Climate predictions are only meaningful if the associated uncertainty is reliably estimated. A standard practice for providing climate projections is to use an ensemble of projections. The ensemble mean serves as the projection while the ensemble spread is used to estimate the associated uncertainty. The main drawbacks of this approach are the fact that there is no guarantee that the ensemble projections adequately sample the possible future climate conditions and that the quantification of the ensemble spread relies on assumptions that are not always justified. The relation between the true uncertainties associated with projections and ensemble spreads is not fully understood. Here, we suggest using simulations and measurements of past conditions in order to study both the performance of the ensemble members and the relation between the ensemble spread and the uncertainties associated with their predictions. Using an ensemble of CMIP5 long-term climate projections that was weighted according to a sequential learning algorithm and whose spread was linked to the range of past measurements, we found considerably reduced uncertainty ranges for the projected Global Mean Surface Temperature (GMST). The results suggest that by employing advanced ensemble methods and using past information, it is possible to provide more reliable and accurate climate projections.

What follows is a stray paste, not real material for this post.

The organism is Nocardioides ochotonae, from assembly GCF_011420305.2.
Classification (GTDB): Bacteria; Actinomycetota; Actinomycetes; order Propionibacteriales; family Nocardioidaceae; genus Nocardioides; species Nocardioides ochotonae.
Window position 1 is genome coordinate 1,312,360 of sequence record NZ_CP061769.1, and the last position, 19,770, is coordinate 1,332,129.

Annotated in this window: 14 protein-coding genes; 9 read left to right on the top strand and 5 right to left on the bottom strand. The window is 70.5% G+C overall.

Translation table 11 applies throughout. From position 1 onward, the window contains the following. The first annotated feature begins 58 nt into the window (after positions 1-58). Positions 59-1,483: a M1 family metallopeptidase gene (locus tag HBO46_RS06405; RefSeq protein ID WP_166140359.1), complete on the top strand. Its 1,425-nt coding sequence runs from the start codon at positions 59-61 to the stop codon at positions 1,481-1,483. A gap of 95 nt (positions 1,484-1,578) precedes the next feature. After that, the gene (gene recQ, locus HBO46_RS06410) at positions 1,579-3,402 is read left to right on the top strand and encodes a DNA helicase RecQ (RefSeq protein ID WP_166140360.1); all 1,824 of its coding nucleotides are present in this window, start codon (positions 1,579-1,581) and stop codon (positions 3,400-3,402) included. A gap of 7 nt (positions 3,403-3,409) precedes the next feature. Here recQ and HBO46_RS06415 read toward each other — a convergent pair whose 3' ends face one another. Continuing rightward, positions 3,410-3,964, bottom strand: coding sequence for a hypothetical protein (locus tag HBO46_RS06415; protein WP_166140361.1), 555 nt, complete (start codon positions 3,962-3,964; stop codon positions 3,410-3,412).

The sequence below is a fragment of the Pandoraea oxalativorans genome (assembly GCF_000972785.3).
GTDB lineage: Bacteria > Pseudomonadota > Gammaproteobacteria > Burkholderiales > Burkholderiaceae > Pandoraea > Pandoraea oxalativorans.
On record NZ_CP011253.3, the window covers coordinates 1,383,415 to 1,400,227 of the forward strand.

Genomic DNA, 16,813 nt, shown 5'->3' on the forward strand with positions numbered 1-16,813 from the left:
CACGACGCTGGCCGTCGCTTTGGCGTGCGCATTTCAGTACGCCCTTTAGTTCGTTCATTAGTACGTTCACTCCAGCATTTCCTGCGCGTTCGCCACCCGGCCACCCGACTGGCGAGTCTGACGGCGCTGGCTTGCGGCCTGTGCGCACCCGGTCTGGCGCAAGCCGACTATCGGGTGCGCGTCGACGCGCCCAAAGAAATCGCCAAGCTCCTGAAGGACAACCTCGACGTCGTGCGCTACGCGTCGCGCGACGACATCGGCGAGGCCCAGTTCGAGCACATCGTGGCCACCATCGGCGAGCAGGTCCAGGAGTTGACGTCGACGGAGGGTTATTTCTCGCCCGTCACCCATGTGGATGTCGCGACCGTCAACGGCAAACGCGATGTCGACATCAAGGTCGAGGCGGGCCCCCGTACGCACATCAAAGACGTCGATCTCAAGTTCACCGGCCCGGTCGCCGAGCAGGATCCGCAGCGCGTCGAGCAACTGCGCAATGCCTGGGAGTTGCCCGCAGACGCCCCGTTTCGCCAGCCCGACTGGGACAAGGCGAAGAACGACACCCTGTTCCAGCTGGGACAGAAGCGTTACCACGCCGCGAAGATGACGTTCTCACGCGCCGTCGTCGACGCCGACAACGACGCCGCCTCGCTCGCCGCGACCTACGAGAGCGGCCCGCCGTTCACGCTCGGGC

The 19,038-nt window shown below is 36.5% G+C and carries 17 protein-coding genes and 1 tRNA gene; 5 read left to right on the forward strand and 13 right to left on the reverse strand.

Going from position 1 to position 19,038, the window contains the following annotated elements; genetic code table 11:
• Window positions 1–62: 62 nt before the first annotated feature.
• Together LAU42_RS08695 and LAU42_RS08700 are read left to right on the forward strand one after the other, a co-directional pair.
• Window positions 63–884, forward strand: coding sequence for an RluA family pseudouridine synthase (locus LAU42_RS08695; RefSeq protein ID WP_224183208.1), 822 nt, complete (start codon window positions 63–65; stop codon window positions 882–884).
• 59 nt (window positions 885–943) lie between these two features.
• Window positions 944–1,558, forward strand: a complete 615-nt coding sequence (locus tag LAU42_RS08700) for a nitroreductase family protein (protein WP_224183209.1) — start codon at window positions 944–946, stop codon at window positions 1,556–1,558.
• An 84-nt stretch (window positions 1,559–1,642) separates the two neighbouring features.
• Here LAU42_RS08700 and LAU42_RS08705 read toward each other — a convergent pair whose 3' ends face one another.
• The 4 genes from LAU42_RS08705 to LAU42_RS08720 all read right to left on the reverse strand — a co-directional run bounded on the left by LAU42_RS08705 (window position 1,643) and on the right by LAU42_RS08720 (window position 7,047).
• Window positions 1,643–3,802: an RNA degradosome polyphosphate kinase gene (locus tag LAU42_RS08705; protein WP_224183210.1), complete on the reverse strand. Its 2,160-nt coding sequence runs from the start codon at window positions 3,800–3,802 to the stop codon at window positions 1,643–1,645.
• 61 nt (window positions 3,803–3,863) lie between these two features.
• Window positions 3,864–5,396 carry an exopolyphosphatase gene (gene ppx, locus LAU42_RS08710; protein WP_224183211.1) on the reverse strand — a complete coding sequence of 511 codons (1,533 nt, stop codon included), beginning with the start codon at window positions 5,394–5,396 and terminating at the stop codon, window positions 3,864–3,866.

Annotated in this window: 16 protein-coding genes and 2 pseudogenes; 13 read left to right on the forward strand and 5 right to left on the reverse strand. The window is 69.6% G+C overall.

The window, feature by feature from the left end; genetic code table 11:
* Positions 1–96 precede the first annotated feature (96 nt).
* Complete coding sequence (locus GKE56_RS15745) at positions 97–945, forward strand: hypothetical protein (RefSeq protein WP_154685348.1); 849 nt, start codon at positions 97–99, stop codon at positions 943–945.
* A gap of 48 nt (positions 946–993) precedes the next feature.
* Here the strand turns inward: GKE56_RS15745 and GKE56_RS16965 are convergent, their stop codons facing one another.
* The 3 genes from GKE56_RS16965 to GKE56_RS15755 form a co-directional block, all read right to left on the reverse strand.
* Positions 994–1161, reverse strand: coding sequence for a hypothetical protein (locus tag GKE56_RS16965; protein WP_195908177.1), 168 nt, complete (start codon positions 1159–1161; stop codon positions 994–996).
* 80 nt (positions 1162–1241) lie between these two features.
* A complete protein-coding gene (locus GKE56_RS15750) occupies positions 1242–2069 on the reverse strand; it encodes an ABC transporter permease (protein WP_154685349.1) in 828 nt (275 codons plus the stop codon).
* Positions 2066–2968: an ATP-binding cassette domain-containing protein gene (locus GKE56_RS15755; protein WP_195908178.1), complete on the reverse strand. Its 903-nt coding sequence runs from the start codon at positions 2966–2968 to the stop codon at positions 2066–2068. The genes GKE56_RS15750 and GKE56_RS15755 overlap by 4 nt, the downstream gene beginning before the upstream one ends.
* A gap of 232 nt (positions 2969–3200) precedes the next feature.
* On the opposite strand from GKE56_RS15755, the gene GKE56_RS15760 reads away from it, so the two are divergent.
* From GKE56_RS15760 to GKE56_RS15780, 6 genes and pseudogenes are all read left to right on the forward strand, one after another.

|State||Published - 2019|
- Physics - Atmospheric and Oceanic Physics